The laws of thermodynamics are physical laws whose relevance extend beyond the study of engines and heat plants. We can restate the first law of thermodynamics (conservation of energy) as ‘the quantity of matter is constant and finite’. Matter changes both in nature and as it moves through the economic system; and as it does so, its intrinsic properties change rendering it less useful and usable, thus requiring more and more resources to make it useful again. This last sentence is a form of the second law of thermodynamics. Very useful (low entropy) goods, such as iron ore and fossil fuels, eventually produce less useful (high entropy) matter, such as piles of junk cars in scrap-metal yards and greenhouse gases, as they move through the economic system. In our current western life-style, we are all contributing to the generation of vast piles of junk; we are hooked on it; we are all ‘junkies’.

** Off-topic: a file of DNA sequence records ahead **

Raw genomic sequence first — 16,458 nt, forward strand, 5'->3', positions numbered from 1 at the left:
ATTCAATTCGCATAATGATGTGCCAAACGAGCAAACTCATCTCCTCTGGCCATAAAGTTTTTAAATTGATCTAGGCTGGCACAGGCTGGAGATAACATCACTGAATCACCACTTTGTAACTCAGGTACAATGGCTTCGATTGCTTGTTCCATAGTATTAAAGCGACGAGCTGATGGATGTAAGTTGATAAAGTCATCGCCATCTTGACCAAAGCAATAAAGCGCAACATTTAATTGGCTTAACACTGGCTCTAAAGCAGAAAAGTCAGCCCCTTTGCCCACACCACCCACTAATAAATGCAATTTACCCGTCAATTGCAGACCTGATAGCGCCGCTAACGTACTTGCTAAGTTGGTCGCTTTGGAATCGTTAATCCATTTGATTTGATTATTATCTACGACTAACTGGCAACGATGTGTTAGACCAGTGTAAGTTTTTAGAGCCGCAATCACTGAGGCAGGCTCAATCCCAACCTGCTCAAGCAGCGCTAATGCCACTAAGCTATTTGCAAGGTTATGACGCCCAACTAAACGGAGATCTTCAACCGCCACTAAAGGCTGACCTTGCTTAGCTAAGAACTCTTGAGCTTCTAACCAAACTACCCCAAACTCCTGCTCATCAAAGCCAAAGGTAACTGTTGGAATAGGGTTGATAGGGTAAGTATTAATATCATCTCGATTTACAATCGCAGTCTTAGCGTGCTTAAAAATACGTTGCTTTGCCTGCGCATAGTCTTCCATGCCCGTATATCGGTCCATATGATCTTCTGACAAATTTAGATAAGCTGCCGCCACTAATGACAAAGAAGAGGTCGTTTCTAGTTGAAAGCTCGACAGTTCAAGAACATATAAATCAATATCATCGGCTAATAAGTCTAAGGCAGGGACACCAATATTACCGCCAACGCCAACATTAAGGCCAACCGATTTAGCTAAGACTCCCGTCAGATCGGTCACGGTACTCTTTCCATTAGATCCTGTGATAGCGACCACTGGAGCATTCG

In the paragraph above, I have plagiarised the 2009 report entitled ‘The New Sustainable Frontier’ mentioned in the previous posting on this blog [http://www.gsa.gov/graphics/ogp/2009_New_Sustainable_Frontier_Complete_Guide.pdf ]. However, similar ideas were expressed by Handscombe and Patterson in their 2004 book entitled the ‘Entropy Vector’ [http://www.worldscientific.com/worldscibooks/10.1142/5365 ]. They paraphrased the first and second laws of thermodynamics as ‘you can’t have something nothing’ and ‘you can’t have it just anyway you like it’.